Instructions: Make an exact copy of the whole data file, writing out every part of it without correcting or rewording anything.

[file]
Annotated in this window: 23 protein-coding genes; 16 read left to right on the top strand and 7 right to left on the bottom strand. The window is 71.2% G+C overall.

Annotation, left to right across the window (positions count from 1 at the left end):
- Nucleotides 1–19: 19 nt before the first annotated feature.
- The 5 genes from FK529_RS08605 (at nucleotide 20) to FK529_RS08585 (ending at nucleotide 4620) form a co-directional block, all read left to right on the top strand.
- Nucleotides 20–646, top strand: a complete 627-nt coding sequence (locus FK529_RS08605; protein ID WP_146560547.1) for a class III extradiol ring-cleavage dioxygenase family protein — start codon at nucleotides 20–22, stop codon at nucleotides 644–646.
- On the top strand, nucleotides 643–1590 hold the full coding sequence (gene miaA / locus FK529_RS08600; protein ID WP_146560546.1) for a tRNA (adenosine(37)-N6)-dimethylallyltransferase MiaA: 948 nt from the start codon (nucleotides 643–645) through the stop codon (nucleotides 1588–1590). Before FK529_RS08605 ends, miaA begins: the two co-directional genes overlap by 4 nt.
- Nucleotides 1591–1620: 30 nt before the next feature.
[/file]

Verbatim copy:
Annotated in this window: 23 protein-coding genes; 16 read left to right on the top strand and 7 right to left on the bottom strand. The window is 71.2% G+C overall.

Annotation, left to right across the window (positions count from 1 at the left end):
- Nucleotides 1–19: 19 nt before the first annotated feature.
- The 5 genes from FK529_RS08605 (at nucleotide 20) to FK529_RS08585 (ending at nucleotide 4620) form a co-directional block, all read left to right on the top strand.
- Nucleotides 20–646, top strand: a complete 627-nt coding sequence (locus FK529_RS08605; protein ID WP_146560547.1) for a class III extradiol ring-cleavage dioxygenase family protein — start codon at nucleotides 20–22, stop codon at nucleotides 644–646.
- On the top strand, nucleotides 643–1590 hold the full coding sequence (gene miaA / locus FK529_RS08600; protein ID WP_146560546.1) for a tRNA (adenosine(37)-N6)-dimethylallyltransferase MiaA: 948 nt from the start codon (nucleotides 643–645) through the stop codon (nucleotides 1588–1590). Before FK529_RS08605 ends, miaA begins: the two co-directional genes overlap by 4 nt.
- Nucleotides 1591–1620: 30 nt before the next feature.